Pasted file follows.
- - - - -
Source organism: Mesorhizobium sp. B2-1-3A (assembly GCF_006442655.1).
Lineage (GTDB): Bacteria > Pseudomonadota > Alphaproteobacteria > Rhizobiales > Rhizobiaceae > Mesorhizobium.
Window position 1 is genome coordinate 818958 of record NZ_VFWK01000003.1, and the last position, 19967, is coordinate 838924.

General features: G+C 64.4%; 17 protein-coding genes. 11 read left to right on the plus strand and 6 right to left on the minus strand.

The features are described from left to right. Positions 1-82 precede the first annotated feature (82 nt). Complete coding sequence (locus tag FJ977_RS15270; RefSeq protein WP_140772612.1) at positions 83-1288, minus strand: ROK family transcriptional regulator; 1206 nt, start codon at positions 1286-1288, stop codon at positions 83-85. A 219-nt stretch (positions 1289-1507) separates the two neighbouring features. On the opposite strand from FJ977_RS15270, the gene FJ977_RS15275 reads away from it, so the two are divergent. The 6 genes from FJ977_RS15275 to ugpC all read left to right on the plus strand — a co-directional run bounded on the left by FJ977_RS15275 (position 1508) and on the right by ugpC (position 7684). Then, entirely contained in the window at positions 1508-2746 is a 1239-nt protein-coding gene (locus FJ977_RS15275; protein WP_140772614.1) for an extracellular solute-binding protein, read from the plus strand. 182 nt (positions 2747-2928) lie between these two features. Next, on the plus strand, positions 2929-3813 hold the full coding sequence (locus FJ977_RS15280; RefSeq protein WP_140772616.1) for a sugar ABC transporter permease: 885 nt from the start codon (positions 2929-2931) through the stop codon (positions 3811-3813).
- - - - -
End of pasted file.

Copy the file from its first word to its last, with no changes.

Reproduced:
Source organism: Mesorhizobium sp. B2-1-3A (assembly GCF_006442655.1).
Lineage (GTDB): Bacteria > Pseudomonadota > Alphaproteobacteria > Rhizobiales > Rhizobiaceae > Mesorhizobium.
Window position 1 is genome coordinate 818958 of record NZ_VFWK01000003.1, and the last position, 19967, is coordinate 838924.

General features: G+C 64.4%; 17 protein-coding genes. 11 read left to right on the plus strand and 6 right to left on the minus strand.

The features are described from left to right. Positions 1-82 precede the first annotated feature (82 nt). Complete coding sequence (locus tag FJ977_RS15270; RefSeq protein WP_140772612.1) at positions 83-1288, minus strand: ROK family transcriptional regulator; 1206 nt, start codon at positions 1286-1288, stop codon at positions 83-85. A 219-nt stretch (positions 1289-1507) separates the two neighbouring features. On the opposite strand from FJ977_RS15270, the gene FJ977_RS15275 reads away from it, so the two are divergent. The 6 genes from FJ977_RS15275 to ugpC all read left to right on the plus strand — a co-directional run bounded on the left by FJ977_RS15275 (position 1508) and on the right by ugpC (position 7684). Then, entirely contained in the window at positions 1508-2746 is a 1239-nt protein-coding gene (locus FJ977_RS15275; protein WP_140772614.1) for an extracellular solute-binding protein, read from the plus strand. 182 nt (positions 2747-2928) lie between these two features. Next, on the plus strand, positions 2929-3813 hold the full coding sequence (locus FJ977_RS15280; RefSeq protein WP_140772616.1) for a sugar ABC transporter permease: 885 nt from the start codon (positions 2929-2931) through the stop codon (positions 3811-3813).